Obama in the Buff

"The emperor has no clothes!"  That was the cry of a small child in the Hans Christian Andersen tale as the emperor made his way past, entirely unclothed, while no one had the nerve to speak up.

That's pretty much the situation today.  With the recent exception of Maureen Dowd's scathing critique of Obama's convention acceptance speech ("My fellow citizens, you were the change...We were the change?"), there hasn't been much media criticism of the president.  Liberal commentators continue to gloss over the mistakes of the most partisan and inept administration in our history.  

There is a great deal that is embarrassing about this administration, just as there was about the emperor in Andersen's tale, even when he had his clothes on.  Because he had no real interest in governing -- he was all for show -- the emperor was easily swayed by charlatans.  Because he was arrogant, he refused to accept criticism.  And because he was by nature immoderate and extreme, he engaged in foolish and excessive spending.  More than anything, he cared about his appearance, and all his efforts went into propping up his approval ratings.

No one around the emperor spoke up, even when he made the most outlandish mistakes.  They were all afraid of this haughty ruler, afraid of being charged with disloyalty or of seeming old-fashioned.  After all, the emperor's new clothes were the product of an entirely new technology that no one understood but everyone was supposed to believe in -- a bit like solar, wind, and biofuel today.  It was not politically correct to suggest that there might actually be nothing there.

Like the emperor of yore, Obama continues to parade around in his magical clothes, isolated from reality by left-wing advisers and shielded from criticism by a weak and acquiescent media.  Not many in the Washington press corps are going to point out that, figuratively speaking, the president isn't wearing any clothes.  His promises to create 5 million green energy jobs have come to nothing, as has his pledge to cut the deficit in half by the end of his first term, but who in the national media is pointing that out?  Certainly nobody in the mainstream media covering the Democratic Party convention last week in Charlotte.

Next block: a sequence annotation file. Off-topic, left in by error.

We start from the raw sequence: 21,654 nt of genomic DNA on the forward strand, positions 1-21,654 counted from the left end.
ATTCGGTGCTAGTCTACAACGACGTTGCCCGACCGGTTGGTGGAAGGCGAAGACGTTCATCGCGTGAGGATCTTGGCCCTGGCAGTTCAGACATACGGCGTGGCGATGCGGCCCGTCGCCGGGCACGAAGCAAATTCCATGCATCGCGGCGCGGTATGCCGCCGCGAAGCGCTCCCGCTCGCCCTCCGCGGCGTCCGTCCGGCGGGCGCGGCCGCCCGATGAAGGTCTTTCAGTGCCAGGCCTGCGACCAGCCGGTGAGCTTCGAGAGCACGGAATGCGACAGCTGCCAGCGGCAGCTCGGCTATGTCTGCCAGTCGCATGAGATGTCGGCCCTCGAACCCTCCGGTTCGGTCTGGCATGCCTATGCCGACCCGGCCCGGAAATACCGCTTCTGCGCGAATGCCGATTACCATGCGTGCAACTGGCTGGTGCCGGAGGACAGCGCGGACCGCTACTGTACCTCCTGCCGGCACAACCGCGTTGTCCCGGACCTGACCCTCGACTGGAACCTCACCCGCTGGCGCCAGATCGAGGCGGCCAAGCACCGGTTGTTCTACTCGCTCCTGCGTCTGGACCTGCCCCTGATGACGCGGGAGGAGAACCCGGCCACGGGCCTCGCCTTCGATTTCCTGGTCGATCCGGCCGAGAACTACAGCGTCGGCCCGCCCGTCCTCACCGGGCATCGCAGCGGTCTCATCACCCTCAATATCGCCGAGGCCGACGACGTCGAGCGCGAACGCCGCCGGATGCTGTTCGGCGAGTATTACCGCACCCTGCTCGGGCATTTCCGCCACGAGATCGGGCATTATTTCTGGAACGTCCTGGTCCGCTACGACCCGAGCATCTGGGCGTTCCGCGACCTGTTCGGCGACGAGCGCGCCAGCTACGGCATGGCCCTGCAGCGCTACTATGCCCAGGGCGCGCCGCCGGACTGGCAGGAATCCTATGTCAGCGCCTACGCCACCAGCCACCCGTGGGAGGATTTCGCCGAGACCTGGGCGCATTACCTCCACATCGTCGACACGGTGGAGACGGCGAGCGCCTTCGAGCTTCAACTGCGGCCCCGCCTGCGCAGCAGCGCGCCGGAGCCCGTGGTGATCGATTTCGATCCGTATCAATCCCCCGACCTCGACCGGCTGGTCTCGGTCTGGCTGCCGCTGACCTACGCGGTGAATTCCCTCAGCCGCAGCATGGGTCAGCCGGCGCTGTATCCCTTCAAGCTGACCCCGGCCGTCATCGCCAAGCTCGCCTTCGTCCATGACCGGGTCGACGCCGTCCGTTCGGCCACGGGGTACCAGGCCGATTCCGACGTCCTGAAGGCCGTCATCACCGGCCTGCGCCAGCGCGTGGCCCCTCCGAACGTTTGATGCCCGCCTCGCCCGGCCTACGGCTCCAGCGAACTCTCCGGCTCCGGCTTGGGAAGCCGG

Even so, everyone in America knows that the last four years have been a bust.  Obama's health care reform bill is wildly unpopular.  His attacks on American business are a disgrace.  American families are earning $4,000 less than they were four years ago.  And Obama, who plays the race card at every turn, is the most racially divisive figure in American politics since George Wallace.  So why isn't anyone pointing it out?

The answer is right there in the Andersen tale.  The two swindlers manage to convince the emperor's court that those who cannot see the invisible cloth they are weaving are either unfit for their office or stupid.  Fearing that they actually are unfit or stupid, one adviser after another heaps praise on the swindlers' workmanship.  Fearing that he is unfit or stupid, the emperor also falls for the ruse.  No one wants to admit that he is unfit for office and that things are just not working.

No one in the liberal press wants to be the first to speak out, because he will automatically be accused of being unfit and stupid, and disloyal to boot.  Everyone recalls the treatment of ABC news anchor Charles Gibson when, in a June 2008 televised debate between Obama and Hillary Clinton, he had the nerve to ask candidate Obama a probing question.  His question pointed out that raising capital gains taxes historically results in lower, not higher, revenues for government.  So why would Obama want to raise capital gains taxes?  Answer: "Well, Charlie, what I said is that I would look at raising the capital gains tax for the purpose of fairness."

That lame and illogical answer should have sounded a warning that something was amiss.  Right then and there, the media should have pointed out that Obama was so far to the left that he would demand higher taxes on the rich even if doing so imperiled the economy.  They should have recognized that Obama's view of reality had not evolved beyond that of a teenaged radical encountering Karl Marx for the first time.  And they, the media, should have had the integrity to point out how truly childish Obama's travesty of sixties activism actually is.  Instead, they closed ranks against Charles Gibson.  And Gibson ("Mr. Look Down Your Glasses") performed the required ablution with his shamefully condescending interview with Sarah Palin.